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BC culture days
When: September 23 – October. 26
where: different places
Like many, Emily Kvist started hiking during the COVID-19 pandemic.
“I’ve hiked quite a bit before,” said the Fraser Valley-based artist. “But as a printmaker who needs access to communal and communal spaces, it has been very challenging. When you print, you often need specialized equipment, and not being able to access it was emotionally draining. I took long walks to boost my creativity.”
Kvist is one of eight selected ambassadors who will share their projects as part of this year’s BC Culture Days programme. The 13th Annual Celebration of Local Arts features free and participatory events and activities from artists in communities across the county. Dance, theater, visual arts, storytelling, poetry, film, music, and more are represented in the month-long nationwide initiative.
The Kvist project highlighted by Culture Days is called Into Nature. Over the summer, she ran two hiking art workshops, one in Abbotsford for adults and one in Mission catering to families. She directed hikes, brought supplies, and had participants make outdoor prints using found woodland materials.
“We were taking our backpacking print studio to the tracks,” said Kvist, who also works in sculpture and installation. “We’d do anything from listening to print as well as scavenger hunt to looking more closely at things that were around us.”
This was the first phase of the Into Nature book. The second was a pop-up installation in which Kvist installed collaboratively created eco-print panels while hiking a walking maze at Mill Lake Park in Abbotsford. The installation lasted for a week in August. A mini-documentary about the entire project will be released on September 28.
“The most important thing I took away from Into Nature was the number of people who wanted to participate, and a lot of those who didn’t come from artistic backgrounds,” she said. “In the maze, 15 to 20 people helped clear the weeds and prepare the site. People just wanted to participate.”
Besides the ambassadors and their projects, BC Culture Days includes everything from self-guided neighborhood tours to Vancouver Opera pop-ups to a one-day reggae festival to a DIY donut workshop. There’s even room for a book. Lindy Nolte will begin her residency in Richmond as a writer as part of Culture Days.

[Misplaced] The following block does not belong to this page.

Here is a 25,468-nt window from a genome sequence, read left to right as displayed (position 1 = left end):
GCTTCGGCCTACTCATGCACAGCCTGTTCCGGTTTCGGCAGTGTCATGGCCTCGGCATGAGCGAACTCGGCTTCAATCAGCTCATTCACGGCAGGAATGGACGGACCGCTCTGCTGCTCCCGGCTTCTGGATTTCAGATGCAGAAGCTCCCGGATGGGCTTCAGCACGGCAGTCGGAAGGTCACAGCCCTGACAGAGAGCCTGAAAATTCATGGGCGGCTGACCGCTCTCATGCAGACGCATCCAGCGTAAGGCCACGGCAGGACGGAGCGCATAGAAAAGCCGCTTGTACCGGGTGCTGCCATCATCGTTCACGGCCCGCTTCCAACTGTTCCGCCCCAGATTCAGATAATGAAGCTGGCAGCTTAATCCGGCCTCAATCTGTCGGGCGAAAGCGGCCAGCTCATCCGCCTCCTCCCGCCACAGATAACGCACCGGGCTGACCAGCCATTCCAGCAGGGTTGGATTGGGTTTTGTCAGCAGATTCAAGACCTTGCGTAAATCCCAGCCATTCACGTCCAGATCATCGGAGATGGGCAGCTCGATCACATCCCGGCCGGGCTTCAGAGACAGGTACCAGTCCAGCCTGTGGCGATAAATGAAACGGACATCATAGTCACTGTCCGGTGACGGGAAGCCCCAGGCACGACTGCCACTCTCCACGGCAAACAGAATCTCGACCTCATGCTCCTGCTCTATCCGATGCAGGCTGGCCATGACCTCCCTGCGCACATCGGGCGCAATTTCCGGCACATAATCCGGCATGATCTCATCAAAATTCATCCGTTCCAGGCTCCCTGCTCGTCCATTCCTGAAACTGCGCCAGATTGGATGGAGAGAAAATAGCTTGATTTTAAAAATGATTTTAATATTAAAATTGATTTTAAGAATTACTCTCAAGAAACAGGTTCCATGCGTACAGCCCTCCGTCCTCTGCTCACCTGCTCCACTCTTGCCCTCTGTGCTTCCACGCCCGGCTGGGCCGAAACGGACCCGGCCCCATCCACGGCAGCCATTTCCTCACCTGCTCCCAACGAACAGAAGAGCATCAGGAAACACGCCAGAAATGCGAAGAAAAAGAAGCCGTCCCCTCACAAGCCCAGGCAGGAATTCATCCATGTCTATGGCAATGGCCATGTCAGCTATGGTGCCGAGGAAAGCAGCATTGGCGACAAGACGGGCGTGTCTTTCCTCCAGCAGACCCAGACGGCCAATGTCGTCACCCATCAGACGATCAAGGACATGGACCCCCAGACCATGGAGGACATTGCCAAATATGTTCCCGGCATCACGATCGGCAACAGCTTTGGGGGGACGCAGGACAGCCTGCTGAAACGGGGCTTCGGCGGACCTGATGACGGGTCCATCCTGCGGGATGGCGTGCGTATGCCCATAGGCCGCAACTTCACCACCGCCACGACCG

“It will introduce me to the community,” the Vancouver writer said of her official unveiling on September 24. “The mayor will have an opening ceremony, and I will perform a piece of spoken word.”
The 2018 Vancouver Grand Slam got some attention in 2020 for a love poem for Our Earth, which I read at TEDxBearCreekPark. Born and raised in South Africa until the age of nine, Nolte found herself in contact with a publishing house in that country. The company published its first book on poetry, Barefoot and Oystrock.
As part of her residency at the Richmond Cultural Center, Nolte will hold workshops for teens, adults, and seniors. “And I will have a space where I can focus on my own creative projects as well as talk to emerging writers.”
I’ve worked with teenagers before, but hair workshops for seniors will be the first.
“My workshop at the Minoru Center for Active Living is all about nature and poetry,” Nolte said. “It will focus on meditative writing processes and ways to engage our senses. Much of my writing practice is largely rooted in nature.”
You’ll get a trial run with workshops for teens, their usual demographic. “Then I’ll adjust it and see how it might be different for seniors. My main concern is being present. If we’re enjoying a particular exercise, we don’t feel rushed to go to the next thing.”
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